The UP Playwrights Theatre’s current production of Nick Joaquin’s “Fathers and Sons,” directed by Tony Mabesa, has to be the most buoyant interpretation we’ve seen yet of this classic.
Other theater companies’ past versions that we remember tended to focus on the grimmer, downbeat aspects of the story
—the patriarch’s painful fall from glory and the pattern of sons following in their fathers’ abhorred footsteps.
But not so this refreshingly contemporary rendition. By trimming the fat from the material, Mabesa’s take highlights that “Fathers and Sons” can be more a play about redemption than regret.
Joaquin’s sonorous material does have characters that repeatedly retell the rise and fall of patriarch Zacarias Monzon (Leo Rialp, alternating with Menggie Cobarrubias) as the “Caritela King” of old Manila. While time and progress have all but passed the family by, its members remain trapped in the allure and mistakes of the past, until the inevitable reckoning takes place.
Ohm David’s set design, which practically imprisons the characters in a living room of hard-paneled brown walls with calesa wheels etched into them, evokes this faded grandeur and its restrictions.
Study in contrast
Resentments and tensions simmer under this veneer, notably between Zacarias and his last remaining son, Marcelo. The two are a study in contrast: the old man still lusty for life despite a crippling illness; and the younger Monzon (Greg de Leon, alternating with Rody Vera and George de Jesus III) now a rigid, censorious party-pooper who has nevertheless attained success by his own effort, on his own terms.
Add to this emotional melee the quest for purpose by the third-generation Monzon, Chitong (Carlo Tarobal, played alternately by Mark Dalacat and Tracy Quila), who is studying to be a priest.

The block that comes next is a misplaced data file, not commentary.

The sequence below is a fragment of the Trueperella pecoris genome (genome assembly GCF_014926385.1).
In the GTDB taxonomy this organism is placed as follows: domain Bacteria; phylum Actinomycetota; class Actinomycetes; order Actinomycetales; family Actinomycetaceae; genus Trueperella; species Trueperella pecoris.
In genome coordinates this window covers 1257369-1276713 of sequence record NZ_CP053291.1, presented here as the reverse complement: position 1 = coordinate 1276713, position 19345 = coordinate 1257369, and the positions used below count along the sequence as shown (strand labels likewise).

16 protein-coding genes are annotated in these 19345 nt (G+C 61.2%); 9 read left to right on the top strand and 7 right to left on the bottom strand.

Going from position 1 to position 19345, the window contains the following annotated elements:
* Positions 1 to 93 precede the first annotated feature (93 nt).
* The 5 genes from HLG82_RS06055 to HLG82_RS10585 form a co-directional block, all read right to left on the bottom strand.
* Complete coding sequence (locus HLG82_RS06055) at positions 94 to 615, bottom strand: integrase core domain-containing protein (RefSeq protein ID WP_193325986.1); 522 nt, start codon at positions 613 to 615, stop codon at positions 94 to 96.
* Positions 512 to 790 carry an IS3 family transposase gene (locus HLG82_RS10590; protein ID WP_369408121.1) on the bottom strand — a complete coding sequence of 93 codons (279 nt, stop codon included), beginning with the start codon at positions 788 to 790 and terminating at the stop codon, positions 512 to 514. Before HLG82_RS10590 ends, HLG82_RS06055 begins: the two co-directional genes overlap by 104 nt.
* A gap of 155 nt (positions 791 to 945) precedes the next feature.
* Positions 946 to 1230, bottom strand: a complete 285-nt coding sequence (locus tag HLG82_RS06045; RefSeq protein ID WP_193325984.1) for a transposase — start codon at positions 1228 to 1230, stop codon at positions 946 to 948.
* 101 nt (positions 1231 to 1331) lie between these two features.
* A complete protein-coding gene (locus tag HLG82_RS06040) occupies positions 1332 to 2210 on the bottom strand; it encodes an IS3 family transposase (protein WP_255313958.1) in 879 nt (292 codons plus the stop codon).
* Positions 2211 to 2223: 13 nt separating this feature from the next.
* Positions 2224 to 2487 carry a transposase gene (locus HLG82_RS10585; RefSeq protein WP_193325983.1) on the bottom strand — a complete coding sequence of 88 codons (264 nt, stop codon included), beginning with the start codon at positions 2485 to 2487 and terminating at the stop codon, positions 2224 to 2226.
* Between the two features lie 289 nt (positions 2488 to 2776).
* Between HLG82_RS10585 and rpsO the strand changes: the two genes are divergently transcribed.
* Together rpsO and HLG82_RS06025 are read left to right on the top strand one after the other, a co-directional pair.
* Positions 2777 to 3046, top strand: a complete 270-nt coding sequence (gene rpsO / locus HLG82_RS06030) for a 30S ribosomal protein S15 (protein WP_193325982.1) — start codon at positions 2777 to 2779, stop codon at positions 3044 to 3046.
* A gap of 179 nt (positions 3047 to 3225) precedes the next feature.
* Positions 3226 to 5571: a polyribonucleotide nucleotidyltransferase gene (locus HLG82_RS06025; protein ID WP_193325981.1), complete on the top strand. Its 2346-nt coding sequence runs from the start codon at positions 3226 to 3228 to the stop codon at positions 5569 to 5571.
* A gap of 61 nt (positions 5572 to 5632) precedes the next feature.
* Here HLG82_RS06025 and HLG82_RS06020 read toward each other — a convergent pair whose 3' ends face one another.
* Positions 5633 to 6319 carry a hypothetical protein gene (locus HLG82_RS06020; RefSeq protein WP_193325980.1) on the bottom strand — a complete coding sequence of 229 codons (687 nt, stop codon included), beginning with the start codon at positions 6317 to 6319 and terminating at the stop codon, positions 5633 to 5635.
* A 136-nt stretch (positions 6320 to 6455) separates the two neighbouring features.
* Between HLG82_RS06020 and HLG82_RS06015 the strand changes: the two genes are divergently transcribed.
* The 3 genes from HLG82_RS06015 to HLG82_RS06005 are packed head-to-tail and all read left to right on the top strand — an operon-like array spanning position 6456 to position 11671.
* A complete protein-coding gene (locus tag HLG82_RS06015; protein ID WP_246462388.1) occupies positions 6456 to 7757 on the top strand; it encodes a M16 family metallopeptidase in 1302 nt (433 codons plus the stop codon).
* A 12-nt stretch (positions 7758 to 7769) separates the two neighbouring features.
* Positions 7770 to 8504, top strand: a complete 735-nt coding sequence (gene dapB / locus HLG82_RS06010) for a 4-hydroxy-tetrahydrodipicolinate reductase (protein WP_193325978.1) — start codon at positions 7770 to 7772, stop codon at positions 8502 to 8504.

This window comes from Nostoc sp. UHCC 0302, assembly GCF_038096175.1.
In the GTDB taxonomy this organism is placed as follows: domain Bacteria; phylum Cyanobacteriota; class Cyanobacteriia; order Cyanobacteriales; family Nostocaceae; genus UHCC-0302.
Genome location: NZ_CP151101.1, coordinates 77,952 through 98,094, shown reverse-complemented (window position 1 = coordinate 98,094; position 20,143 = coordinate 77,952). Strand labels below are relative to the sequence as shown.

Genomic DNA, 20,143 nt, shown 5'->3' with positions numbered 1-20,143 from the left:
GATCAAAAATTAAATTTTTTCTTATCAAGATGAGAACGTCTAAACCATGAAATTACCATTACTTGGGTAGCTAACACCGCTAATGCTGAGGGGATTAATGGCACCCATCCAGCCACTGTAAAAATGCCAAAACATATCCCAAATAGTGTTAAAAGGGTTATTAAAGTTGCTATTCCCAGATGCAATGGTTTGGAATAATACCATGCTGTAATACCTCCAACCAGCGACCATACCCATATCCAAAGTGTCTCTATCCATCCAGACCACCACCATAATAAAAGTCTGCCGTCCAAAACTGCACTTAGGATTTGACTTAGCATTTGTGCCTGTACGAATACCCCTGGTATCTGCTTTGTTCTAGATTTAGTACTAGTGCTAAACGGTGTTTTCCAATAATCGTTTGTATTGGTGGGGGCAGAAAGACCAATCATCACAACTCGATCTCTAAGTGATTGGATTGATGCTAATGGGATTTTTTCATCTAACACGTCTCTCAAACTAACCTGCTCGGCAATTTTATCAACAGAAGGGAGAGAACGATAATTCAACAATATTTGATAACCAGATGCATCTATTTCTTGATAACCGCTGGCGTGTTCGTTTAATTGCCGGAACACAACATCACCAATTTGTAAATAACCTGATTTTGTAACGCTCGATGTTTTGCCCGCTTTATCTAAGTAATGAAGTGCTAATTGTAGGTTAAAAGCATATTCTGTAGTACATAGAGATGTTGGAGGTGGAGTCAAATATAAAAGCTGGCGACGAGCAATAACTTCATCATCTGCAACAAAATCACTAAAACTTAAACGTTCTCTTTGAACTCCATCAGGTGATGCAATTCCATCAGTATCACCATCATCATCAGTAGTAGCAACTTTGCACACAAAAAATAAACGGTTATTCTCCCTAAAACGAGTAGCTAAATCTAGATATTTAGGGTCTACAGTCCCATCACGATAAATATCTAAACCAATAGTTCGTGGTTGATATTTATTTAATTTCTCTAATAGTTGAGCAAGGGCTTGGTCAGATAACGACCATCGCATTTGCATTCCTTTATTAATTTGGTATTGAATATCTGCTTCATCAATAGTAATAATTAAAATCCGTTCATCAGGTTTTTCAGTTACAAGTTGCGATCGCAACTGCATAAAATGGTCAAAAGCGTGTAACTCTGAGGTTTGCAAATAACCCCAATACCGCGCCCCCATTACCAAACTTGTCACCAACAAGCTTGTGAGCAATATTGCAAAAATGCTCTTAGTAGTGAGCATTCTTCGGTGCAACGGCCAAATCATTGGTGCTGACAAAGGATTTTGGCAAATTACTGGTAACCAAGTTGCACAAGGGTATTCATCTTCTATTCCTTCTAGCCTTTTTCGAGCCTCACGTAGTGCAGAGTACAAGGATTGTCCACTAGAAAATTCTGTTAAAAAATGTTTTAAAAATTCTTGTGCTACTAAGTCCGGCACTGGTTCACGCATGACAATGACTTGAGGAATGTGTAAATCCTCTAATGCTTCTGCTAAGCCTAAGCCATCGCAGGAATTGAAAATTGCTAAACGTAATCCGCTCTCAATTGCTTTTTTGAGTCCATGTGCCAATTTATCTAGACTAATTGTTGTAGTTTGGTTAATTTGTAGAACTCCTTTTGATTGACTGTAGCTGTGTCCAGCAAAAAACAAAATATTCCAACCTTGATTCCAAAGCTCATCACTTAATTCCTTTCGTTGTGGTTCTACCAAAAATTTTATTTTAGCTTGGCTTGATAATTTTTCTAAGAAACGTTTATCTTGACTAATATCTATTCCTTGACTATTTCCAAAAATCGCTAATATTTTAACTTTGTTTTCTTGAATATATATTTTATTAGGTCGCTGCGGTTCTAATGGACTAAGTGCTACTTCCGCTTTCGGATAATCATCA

Mabesa and his ensemble infuse the characters with a startling self-respect that arrests what could have been the family’s collective slide into a cycle of mutual antagonism and loathing.
De Leon, while letting his inner scared little boy resurface at the right moments, makes it clear by his posture and carriage that he has created his own life outside his father’s fortress.
Rialp’s passion to return to a full life often overrides his character’s lingering sense of menace and his present insecurities.
Tarobal’s Chitong is another rarely seen interpretation—not a tortured soul seeking enlightenment in the convent, but a rather smug, idealistic well-off kid off to seek another option.
Meanwhile, Stella Cañete-Mendoza’s Nena, Zacarias’ remaining daughter (Banaue Miclat-Janssen alternates), eschews the spinster stereotype to show a strong, sympathetic woman at peace with her life’s choice to be by her father’s side.
Sarina Sasaki as the kind-hearted prostitute is as unapologetic about her decisions and her own identity. (Candy Pangilinan, Paula Benitez and Chloe Jenna alternate in this role.)
Connection and chemistry
Issa Litton almost steals the show as Chitong’s socialite mestiza wife (Adriana Agcaoli alternates). Her joyous embrace of life and unconditional acceptance of other people are a more benign mirror of Zacarias’ younger self. The connection and chemistry between these two are undeniable and electric, and their interactions light up the somber atmosphere.
By cutting the running time to a short but intense 90 minutes, Mabesa leaves the play to focus on taking the characters to a happier resolution more expeditiously. Sometimes, the fast pace ties up some loose ends too quickly—the Chitong-Bessie attraction, for instance, seems forced.
Still, these are small quibbles that vanish in the light of a more optimistic, concise approach that, in the end, renders a picture of an authentic family.
The play ends with images of a fire that finally consumes the long table that has represented the family’s sorrows and joys. As with the Monzon family, hope and life have arisen to replace the shadows. —CONTRIBUTED
UP Playwrights Theatre’s “Fathers and Sons”—with a Filipino-language version, “Mga Ama, Mga Anak,” by Virgilio Almario and José Lacaba—runs until Sept. 24 at UP Diliman’s Guerrero Theater. Call 9261349 and 9818500 loc. 2449.